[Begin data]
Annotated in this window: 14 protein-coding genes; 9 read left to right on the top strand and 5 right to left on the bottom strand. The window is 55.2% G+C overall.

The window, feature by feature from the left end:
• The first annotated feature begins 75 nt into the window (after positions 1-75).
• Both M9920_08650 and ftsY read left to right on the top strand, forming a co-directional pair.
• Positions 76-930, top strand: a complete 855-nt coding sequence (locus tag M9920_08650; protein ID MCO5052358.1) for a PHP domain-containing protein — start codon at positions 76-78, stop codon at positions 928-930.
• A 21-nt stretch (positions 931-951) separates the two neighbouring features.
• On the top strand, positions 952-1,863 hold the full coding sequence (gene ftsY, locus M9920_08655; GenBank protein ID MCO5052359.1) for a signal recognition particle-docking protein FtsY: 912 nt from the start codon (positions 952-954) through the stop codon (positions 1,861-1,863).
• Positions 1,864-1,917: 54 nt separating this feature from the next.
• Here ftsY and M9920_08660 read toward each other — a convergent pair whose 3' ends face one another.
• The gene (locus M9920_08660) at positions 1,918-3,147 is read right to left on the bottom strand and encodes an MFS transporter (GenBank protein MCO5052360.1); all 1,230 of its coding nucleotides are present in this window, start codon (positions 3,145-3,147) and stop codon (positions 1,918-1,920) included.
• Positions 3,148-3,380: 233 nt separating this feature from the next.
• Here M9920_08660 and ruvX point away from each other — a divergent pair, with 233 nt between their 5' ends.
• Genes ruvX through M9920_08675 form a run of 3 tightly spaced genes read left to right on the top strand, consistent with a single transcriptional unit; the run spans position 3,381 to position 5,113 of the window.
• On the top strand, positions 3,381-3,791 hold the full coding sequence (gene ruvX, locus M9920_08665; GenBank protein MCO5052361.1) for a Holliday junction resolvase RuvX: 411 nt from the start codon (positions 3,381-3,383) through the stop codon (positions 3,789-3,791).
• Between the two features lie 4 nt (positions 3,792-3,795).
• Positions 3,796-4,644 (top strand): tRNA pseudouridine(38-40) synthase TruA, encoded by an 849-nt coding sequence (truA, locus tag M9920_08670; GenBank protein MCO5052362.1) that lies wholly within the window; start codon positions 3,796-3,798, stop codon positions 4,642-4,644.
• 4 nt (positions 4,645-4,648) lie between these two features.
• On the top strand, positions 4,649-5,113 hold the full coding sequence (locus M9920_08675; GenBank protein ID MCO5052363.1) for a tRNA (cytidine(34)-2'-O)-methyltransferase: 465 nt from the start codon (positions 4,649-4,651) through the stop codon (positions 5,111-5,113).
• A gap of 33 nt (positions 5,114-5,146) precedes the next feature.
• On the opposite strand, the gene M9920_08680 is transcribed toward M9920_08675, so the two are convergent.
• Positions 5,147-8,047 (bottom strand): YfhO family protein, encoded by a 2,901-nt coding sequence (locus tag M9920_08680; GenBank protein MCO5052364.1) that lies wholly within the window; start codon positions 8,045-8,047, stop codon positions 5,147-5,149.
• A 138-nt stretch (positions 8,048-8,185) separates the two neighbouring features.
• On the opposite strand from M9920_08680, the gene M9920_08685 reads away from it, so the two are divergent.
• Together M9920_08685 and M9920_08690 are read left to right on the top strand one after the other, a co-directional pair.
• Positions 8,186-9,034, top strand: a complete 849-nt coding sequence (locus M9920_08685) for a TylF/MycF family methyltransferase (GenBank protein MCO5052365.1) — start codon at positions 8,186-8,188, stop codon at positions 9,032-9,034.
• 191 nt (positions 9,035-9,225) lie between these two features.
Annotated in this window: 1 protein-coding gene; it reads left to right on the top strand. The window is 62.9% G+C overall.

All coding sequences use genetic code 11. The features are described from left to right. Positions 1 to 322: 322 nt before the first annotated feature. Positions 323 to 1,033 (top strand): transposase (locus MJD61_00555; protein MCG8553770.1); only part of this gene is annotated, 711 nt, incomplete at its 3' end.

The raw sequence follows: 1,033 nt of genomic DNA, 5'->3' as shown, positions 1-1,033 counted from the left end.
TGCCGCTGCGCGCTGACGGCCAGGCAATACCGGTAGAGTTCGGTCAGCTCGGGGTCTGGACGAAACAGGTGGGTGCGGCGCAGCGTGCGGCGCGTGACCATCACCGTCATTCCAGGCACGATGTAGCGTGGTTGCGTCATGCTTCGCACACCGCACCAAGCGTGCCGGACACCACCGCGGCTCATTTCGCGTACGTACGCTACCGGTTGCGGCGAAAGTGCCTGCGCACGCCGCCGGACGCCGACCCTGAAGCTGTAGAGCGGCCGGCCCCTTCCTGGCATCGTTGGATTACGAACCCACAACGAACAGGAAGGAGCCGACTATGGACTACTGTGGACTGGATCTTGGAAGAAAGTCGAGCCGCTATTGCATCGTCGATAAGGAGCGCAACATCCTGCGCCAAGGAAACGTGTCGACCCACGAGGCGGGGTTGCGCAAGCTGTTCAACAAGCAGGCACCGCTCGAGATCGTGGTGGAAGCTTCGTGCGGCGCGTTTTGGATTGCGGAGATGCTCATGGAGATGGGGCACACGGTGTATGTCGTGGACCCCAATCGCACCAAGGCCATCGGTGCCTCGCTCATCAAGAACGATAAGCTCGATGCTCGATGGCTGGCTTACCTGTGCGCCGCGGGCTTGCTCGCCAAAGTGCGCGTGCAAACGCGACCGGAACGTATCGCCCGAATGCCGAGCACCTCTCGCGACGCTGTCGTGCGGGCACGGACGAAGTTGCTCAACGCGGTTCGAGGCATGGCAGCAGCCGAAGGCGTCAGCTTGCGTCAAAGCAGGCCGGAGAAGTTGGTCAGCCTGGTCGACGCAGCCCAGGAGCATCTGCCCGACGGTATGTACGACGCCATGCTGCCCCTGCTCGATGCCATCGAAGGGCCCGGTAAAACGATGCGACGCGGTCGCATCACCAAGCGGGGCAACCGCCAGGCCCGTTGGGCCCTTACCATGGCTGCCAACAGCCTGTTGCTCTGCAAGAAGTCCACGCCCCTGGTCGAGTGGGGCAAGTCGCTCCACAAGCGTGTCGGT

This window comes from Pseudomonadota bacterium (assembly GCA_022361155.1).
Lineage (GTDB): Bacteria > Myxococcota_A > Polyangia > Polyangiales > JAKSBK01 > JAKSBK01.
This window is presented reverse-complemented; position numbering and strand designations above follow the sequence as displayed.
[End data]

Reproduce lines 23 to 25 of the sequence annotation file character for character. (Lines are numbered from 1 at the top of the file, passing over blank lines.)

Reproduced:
• On the opposite strand from M9920_08680, the gene M9920_08685 reads away from it, so the two are divergent.
• Together M9920_08685 and M9920_08690 are read left to right on the top strand one after the other, a co-directional pair.
• Positions 8,186-9,034, top strand: a complete 849-nt coding sequence (locus M9920_08685) for a TylF/MycF family methyltransferase (GenBank protein MCO5052365.1) — start codon at positions 8,186-8,188, stop codon at positions 9,032-9,034.